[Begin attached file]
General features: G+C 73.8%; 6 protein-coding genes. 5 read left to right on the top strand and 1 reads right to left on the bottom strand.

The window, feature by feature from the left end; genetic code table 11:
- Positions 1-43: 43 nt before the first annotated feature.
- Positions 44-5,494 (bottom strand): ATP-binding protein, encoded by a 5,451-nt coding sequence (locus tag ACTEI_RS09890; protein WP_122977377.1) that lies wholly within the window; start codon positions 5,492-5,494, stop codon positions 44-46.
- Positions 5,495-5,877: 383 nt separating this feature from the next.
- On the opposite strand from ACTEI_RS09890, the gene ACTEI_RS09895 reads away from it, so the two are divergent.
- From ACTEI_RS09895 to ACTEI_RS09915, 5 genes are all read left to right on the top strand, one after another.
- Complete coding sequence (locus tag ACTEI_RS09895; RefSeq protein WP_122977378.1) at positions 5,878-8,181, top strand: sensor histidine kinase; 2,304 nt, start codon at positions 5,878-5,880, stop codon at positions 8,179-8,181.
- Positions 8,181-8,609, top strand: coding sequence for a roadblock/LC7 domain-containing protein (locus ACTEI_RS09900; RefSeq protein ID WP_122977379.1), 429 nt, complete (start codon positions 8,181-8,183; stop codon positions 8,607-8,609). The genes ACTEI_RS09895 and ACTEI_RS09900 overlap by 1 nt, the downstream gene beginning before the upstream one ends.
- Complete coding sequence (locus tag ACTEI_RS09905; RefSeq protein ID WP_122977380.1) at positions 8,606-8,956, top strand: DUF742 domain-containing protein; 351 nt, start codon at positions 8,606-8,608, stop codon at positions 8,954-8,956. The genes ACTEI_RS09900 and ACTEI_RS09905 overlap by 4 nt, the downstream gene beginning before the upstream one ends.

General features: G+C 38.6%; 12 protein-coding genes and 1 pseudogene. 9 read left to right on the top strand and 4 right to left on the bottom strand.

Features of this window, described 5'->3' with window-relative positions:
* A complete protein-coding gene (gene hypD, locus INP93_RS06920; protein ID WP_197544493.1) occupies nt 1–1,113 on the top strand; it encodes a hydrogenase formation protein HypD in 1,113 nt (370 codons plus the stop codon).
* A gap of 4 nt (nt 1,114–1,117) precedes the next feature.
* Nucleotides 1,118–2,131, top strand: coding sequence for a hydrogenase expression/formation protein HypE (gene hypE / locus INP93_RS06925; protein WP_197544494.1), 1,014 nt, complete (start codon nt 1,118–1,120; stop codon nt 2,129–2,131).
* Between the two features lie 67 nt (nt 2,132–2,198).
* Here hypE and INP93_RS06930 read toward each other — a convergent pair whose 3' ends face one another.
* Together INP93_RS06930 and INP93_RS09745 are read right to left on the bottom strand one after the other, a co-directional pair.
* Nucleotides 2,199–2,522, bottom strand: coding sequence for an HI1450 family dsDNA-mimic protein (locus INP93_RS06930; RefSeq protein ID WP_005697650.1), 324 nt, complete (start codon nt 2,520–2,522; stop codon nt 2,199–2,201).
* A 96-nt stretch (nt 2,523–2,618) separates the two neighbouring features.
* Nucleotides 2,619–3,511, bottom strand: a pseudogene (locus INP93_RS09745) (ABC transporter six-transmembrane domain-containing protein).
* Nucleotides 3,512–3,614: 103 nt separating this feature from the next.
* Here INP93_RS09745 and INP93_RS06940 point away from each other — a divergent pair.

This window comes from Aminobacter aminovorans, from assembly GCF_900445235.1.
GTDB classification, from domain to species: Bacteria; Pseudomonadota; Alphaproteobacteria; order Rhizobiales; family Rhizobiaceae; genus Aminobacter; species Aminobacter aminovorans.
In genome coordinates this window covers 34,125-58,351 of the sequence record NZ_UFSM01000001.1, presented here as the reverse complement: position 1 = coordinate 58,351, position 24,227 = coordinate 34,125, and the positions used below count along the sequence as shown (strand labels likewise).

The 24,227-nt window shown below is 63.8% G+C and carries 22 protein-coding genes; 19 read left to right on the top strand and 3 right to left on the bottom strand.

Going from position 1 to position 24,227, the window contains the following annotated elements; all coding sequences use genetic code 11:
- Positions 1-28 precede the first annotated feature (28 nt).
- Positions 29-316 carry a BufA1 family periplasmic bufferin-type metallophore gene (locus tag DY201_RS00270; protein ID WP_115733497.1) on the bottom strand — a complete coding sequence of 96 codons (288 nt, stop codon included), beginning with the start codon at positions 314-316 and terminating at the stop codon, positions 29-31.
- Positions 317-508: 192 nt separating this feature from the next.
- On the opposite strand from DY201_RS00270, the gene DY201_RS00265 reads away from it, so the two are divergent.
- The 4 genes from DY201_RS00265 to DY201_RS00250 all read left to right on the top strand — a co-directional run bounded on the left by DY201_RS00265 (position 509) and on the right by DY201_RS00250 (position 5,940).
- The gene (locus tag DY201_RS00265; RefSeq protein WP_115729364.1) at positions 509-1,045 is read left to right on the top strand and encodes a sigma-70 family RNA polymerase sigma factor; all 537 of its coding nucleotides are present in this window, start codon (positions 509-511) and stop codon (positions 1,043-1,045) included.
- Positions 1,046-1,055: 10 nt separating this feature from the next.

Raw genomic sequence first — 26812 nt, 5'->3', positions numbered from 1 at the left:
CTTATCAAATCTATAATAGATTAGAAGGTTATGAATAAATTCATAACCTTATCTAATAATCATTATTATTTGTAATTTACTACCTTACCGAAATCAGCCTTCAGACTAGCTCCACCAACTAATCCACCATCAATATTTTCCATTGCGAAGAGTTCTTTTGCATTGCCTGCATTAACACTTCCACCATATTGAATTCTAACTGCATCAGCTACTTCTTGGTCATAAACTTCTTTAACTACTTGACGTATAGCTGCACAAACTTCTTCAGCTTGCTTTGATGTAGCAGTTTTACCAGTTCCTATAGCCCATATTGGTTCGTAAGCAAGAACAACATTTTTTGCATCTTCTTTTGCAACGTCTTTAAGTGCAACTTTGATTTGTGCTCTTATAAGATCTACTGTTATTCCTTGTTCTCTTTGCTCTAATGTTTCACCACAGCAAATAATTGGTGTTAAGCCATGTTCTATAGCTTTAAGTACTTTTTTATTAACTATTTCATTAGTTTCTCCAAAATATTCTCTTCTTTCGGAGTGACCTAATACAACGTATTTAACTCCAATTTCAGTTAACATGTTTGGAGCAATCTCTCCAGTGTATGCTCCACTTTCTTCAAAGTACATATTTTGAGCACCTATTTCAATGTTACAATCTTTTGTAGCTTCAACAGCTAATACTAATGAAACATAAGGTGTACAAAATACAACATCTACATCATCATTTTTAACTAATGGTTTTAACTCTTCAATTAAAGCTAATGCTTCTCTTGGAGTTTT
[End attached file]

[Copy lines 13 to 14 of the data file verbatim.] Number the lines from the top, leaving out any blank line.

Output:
* A complete protein-coding gene (gene hypD, locus INP93_RS06920; protein ID WP_197544493.1) occupies nt 1–1,113 on the top strand; it encodes a hydrogenase formation protein HypD in 1,113 nt (370 codons plus the stop codon).
* A gap of 4 nt (nt 1,114–1,117) precedes the next feature.